Willa Cather and Modern Cultures

Willa Cather and Modern Cultures

Willa Cather and Modern Cultures

Willa Cather and Modern Cultures

Synopsis

Linking Willa Cather to "the modern" or "modernism" still seems an eccentric proposition to some people. Born in 1873, Cather felt tied to the past when she witnessed the emergence of twentieth-century modern culture, and the clean, classical sentences in her fiction contrast starkly with the radically experimental prose of prominent modernists. Nevertheless, her representations of place in the modern world reveal Cather as a writer able to imagine a startling range of different cultures. Divided into two sections, the essays in Cather Studies, Volume 9 examine Willa Cather as an author with an innovative receptivity to modern cultures and a powerful affinity with the visual and musical arts. From the interplay between modern and anti-modern in her representations of native culture to the music and visual arts that animated her imagination, the essays are unified by an understanding of Cather as a writer of transition whose fiction meditates on the cultural movement from Victorianism into the twentieth century.

Excerpt

Melissa J. Homestead and Guy J. Reynolds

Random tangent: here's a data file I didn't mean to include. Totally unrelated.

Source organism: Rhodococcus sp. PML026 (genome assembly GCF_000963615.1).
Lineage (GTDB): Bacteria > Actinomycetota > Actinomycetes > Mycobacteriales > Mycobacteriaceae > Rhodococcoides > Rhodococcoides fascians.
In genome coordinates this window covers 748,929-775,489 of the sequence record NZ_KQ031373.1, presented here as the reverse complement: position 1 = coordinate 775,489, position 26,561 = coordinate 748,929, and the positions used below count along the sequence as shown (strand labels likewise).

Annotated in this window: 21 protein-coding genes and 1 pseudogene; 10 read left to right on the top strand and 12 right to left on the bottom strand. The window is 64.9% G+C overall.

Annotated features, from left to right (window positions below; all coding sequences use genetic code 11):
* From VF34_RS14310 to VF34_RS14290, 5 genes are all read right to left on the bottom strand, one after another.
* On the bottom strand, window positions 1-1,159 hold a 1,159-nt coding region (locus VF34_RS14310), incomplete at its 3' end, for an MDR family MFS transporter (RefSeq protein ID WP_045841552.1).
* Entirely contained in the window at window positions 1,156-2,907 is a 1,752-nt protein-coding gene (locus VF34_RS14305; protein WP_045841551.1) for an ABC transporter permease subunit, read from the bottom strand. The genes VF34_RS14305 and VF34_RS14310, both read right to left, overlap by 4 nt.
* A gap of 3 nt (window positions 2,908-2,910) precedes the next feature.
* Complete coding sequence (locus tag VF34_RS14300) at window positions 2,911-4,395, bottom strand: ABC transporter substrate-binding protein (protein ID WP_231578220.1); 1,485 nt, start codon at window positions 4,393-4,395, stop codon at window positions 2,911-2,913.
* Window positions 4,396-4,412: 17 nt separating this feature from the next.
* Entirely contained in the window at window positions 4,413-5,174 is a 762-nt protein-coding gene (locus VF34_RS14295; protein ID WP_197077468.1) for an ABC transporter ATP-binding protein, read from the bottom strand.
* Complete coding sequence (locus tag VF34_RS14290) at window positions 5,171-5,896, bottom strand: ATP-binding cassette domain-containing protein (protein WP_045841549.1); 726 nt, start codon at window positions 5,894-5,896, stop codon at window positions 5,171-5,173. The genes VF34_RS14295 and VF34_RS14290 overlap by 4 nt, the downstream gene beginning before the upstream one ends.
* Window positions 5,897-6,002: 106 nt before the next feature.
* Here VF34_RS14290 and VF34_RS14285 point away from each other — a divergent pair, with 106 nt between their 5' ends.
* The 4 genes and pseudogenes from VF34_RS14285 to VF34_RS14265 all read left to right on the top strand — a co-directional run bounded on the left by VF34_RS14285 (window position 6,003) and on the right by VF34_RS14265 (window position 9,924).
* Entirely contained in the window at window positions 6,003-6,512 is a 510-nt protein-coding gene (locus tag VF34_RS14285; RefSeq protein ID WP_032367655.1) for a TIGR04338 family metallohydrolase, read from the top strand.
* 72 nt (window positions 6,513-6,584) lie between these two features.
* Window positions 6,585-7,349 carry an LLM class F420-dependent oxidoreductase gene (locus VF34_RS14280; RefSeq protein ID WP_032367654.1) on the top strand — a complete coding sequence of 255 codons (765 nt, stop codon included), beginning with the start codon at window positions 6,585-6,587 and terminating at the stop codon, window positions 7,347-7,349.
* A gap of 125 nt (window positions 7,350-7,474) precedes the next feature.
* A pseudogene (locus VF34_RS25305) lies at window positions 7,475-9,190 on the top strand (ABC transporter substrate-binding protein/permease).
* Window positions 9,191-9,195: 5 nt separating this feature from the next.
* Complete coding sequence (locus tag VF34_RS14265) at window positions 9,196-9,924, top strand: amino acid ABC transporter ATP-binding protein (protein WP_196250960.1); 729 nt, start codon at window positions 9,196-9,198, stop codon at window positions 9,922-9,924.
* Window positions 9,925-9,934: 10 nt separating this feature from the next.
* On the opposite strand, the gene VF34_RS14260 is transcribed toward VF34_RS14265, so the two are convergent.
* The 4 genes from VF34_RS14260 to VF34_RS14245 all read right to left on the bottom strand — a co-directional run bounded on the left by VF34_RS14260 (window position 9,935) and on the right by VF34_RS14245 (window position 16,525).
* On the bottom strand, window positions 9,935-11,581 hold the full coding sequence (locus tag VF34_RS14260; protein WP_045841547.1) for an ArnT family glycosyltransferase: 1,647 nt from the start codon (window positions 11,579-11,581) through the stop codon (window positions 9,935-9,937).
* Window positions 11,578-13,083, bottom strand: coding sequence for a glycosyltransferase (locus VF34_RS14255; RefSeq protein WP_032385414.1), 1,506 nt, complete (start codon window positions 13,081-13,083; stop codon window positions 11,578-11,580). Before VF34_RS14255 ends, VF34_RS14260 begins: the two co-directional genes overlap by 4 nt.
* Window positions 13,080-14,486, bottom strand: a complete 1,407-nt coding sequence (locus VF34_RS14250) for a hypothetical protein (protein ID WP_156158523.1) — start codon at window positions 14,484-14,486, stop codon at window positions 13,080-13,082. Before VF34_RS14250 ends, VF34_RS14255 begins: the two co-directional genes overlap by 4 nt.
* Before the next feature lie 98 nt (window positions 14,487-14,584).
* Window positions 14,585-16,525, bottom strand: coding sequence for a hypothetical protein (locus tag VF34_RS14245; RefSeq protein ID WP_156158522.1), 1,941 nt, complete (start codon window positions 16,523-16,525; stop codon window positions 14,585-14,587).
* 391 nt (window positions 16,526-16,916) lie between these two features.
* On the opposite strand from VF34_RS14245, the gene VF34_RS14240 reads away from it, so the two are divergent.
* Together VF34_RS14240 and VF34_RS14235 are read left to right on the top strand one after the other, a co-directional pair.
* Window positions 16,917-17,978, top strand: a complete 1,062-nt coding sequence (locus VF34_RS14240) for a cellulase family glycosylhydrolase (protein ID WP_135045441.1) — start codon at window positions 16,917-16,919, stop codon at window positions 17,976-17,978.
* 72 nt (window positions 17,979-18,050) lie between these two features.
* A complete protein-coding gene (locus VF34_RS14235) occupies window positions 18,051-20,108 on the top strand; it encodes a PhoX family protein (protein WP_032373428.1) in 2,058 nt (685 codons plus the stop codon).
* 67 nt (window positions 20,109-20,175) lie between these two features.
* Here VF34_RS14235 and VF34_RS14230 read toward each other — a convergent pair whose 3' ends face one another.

To some, linking Willa Cather to “the modern” or more narrowly to literary modernism still seems an eccentric proposition. As Richard Millington has pointed out, “one will look in vain for Cather’s name in the index of most accounts, whether new or old, of the nature and history of Anglo-American modernism” (52). Perhaps she fails to feature in these accounts because in her public pronouncements and certain recurring motifs in her fiction, she appeared to turn her back on modernity. Cather was skeptical about many aspects of the culture that took shape around her in the early decades of the twentieth century, in that most modern place, the United States of America. Born in rural Virginia during the decade following the Civil War, Cather felt herself to be part of a vanished world. She was already in her twenties when the generation of canonical American modernist novelists (F. Scott Fitzgerald, William Faulkner, and Ernest Hemingway) was born, and late-Victorian culture formed her childhood world. By the time the modernist moment had decisively crystallized in the 1920s and 1930s, Cather was issuing jeremiads condemning aspects of modern life she felt to be cheap or “gaudy.” in her essay “Nebraska: the End of the First Cycle” (1923) she attacked movies, consumerism, and education policy (including the changes at her alma mater, the University of Nebraska, that, in her eyes, made it a “trade” school). Cather’s title . . .

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